Van Jones misses Walter Cronkite


The world has become a very strange place when someone like Van Jones -- a certified left-liberal, a member of the progressive political movement that has spent decades denoucning the biases and unfair coverage of the mainstream media -- says he misses the old days when a few editors controlled what the public saw. From an oped he wrote in the NYTimes July 26:

Anyone with a laptop and a flip camera can engineer a fake info-virus and inject it into the body politic. Those with cable TV shows and axes to grind can concoct their own realities. The high standards and wise judgments of people like Walter Cronkite once acted as our national immune system, zapping scandal-mongers and quashing wild rumors. As a step toward further democratizing America, we shrunk those old gatekeepers — and ended up weakening democracy’s defenses.

Jones also wrote -- and I agree -- that the era of rampant character assassination by fraudulent bloggers will eventually end:

The worst of the partisans will get their comeuppance and become cautionary tales for others. Public leaders will learn to be more transparent. We will teach our children not to rush to judgment. Technology will evolve to better expose fakers.

But wow, when we start to miss the old CBS/ABC/NBC monopolies, things have gotten pretty bad. Or else we've finally started to realize that, in an era when anyone can be a mass-media publisher, credibility, standards and principles still matter.



Thanks Tim for brave and brief deconstruction of Van Jones nostalgia for Walter Cronkite, not to mention, since you forgot, perhaps, Van's further strangely misleading characterization of the racist, once a KKK member of the US Senate, Robert Byrd. Although Byrd in his waning days was critical of the Iraq War, he hardly was a peace and justice loving progressive -- and serving until the age of 92 in the US Senate certainly reminds us of why term limits were in Imperial Rome and necessary in the USA. Having been arrested with Van during the Rodney King protests in San Francisco, and sharing a jail cell with him and twenty-five other people that night at 850 Bryant, I choose to remember him when he was once a leftist, grassroots militant and not a Democrat back in the day. I still, however, am.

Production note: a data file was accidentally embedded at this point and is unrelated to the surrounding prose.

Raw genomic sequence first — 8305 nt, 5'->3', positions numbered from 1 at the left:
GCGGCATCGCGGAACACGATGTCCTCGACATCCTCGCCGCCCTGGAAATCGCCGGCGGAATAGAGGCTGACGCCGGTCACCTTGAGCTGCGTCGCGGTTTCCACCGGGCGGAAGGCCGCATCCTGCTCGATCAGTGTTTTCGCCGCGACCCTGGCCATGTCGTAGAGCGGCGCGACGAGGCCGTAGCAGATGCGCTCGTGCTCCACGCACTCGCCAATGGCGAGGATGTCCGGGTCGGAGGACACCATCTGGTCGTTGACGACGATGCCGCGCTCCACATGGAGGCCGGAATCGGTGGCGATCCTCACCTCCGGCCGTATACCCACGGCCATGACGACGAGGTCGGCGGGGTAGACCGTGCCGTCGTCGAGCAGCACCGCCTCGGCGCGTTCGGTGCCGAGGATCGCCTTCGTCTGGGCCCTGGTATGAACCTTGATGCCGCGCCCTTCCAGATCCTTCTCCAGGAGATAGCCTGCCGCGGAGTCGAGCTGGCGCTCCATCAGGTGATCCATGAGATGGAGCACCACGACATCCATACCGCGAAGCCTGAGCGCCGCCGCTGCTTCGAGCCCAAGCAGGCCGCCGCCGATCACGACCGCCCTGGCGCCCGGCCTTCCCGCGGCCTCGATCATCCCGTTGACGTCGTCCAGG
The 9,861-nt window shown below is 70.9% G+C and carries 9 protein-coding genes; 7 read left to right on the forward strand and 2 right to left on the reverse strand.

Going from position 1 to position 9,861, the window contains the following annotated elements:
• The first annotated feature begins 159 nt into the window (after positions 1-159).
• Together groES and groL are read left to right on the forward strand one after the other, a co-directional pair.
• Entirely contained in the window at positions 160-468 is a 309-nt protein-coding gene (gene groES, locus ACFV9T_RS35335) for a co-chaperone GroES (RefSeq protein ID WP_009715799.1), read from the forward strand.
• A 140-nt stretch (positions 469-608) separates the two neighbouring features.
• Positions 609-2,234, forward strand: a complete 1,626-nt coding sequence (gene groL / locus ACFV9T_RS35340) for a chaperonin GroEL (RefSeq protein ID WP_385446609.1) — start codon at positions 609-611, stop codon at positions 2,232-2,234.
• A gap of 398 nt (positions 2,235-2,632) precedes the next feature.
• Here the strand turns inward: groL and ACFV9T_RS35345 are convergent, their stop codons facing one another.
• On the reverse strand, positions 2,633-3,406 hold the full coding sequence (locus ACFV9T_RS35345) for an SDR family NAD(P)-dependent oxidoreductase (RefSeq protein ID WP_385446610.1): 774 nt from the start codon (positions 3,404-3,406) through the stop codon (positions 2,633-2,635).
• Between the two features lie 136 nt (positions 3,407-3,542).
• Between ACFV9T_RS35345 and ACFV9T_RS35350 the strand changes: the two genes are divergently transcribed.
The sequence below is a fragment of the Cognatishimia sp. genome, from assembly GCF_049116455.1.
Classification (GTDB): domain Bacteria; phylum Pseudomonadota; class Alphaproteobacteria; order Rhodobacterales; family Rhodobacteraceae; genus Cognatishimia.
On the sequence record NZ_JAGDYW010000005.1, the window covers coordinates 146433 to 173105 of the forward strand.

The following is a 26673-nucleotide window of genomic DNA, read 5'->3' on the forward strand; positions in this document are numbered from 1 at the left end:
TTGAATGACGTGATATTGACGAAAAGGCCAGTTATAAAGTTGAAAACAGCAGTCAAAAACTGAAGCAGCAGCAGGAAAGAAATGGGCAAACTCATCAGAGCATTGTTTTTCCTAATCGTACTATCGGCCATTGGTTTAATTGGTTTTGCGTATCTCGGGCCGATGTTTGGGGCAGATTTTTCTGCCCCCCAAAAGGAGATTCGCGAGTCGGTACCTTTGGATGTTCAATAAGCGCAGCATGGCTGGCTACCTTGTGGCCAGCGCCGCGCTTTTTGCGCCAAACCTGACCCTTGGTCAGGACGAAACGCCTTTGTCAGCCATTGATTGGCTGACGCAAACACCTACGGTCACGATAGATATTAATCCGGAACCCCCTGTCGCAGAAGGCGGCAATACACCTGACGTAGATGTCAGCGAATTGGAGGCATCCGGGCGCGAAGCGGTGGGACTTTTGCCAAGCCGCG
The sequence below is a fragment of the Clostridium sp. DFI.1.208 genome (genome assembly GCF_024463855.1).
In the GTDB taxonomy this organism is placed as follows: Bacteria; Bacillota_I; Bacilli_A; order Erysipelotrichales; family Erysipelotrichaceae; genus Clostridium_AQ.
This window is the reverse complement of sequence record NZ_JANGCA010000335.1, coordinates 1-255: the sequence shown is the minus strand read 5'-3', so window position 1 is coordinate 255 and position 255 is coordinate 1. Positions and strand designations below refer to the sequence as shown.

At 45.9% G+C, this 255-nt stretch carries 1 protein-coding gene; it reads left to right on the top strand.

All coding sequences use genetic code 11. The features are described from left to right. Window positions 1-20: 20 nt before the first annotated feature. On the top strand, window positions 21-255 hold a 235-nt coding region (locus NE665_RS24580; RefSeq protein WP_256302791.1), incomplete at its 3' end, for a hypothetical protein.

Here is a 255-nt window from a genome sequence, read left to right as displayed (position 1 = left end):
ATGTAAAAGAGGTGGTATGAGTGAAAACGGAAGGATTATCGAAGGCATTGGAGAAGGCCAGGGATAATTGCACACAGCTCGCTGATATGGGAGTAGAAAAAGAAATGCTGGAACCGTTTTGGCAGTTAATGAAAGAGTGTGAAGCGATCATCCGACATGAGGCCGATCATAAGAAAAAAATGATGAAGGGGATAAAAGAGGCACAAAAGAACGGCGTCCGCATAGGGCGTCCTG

Posted by Guest Richard Marquez on Jul. 26, 2010 @ 10:37 pm

Thanks Tim for the brave and brief observation on Van Jones reinvention of Walter Cronkite. I recently saw Oliver Stone's documentary, "South of Border" and the Daniel Elllsberg documentary, "The Most Dangerous Man in America" and that young, stern and authoritative voice of Cronkite figured prominently in promoting the Vietnam War and government, corporate coverups for CBS.
Van's opinion piece was disturbingly ahistorical and sadly apologetic of America's ruling class. Moreover, in this same opinion piece, Van reinvents this former Klansman, Senator Robert Byrd, who served in the US Senate from 1959 to 2010, and recently died at the age of 92, as a segregationist transformed into a statesman. If anything, he was a poster boy for term limits and the abolition of white, male political and corporate sponsored privilege in America. I choose, however, to remember fondly the time Van and I, and twenty-five other protestors were arrested during the Rodney King protests in San Francisco and when we shared a basement tank cell at 850 Bryant. Van was a genuine, grassroots leftist and not a Democrat apologist. I'm still, however, an unapologetic socialist.

Posted by Guest Richard Marquez on Jul. 26, 2010 @ 10:55 pm